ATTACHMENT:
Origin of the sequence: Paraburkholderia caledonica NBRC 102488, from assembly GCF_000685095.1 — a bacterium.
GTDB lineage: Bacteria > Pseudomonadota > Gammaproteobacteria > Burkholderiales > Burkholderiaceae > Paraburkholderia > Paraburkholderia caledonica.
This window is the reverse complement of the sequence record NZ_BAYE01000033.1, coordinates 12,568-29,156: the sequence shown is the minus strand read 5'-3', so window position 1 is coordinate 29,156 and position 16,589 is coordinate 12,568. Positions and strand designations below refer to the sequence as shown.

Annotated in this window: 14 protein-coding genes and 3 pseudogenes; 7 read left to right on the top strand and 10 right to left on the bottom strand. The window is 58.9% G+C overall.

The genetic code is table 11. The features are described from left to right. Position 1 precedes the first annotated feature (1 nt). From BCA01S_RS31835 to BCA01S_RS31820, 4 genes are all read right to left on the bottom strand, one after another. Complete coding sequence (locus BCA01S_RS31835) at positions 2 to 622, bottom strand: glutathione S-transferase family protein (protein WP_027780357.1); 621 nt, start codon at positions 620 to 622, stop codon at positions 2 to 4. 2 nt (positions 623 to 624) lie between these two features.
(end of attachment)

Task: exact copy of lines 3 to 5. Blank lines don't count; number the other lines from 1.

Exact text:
This window is the reverse complement of the sequence record NZ_BAYE01000033.1, coordinates 12,568-29,156: the sequence shown is the minus strand read 5'-3', so window position 1 is coordinate 29,156 and position 16,589 is coordinate 12,568. Positions and strand designations below refer to the sequence as shown.

Annotated in this window: 14 protein-coding genes and 3 pseudogenes; 7 read left to right on the top strand and 10 right to left on the bottom strand. The window is 58.9% G+C overall.

The genetic code is table 11. The features are described from left to right. Position 1 precedes the first annotated feature (1 nt). From BCA01S_RS31835 to BCA01S_RS31820, 4 genes are all read right to left on the bottom strand, one after another. Complete coding sequence (locus BCA01S_RS31835) at positions 2 to 622, bottom strand: glutathione S-transferase family protein (protein WP_027780357.1); 621 nt, start codon at positions 620 to 622, stop codon at positions 2 to 4. 2 nt (positions 623 to 624) lie between these two features.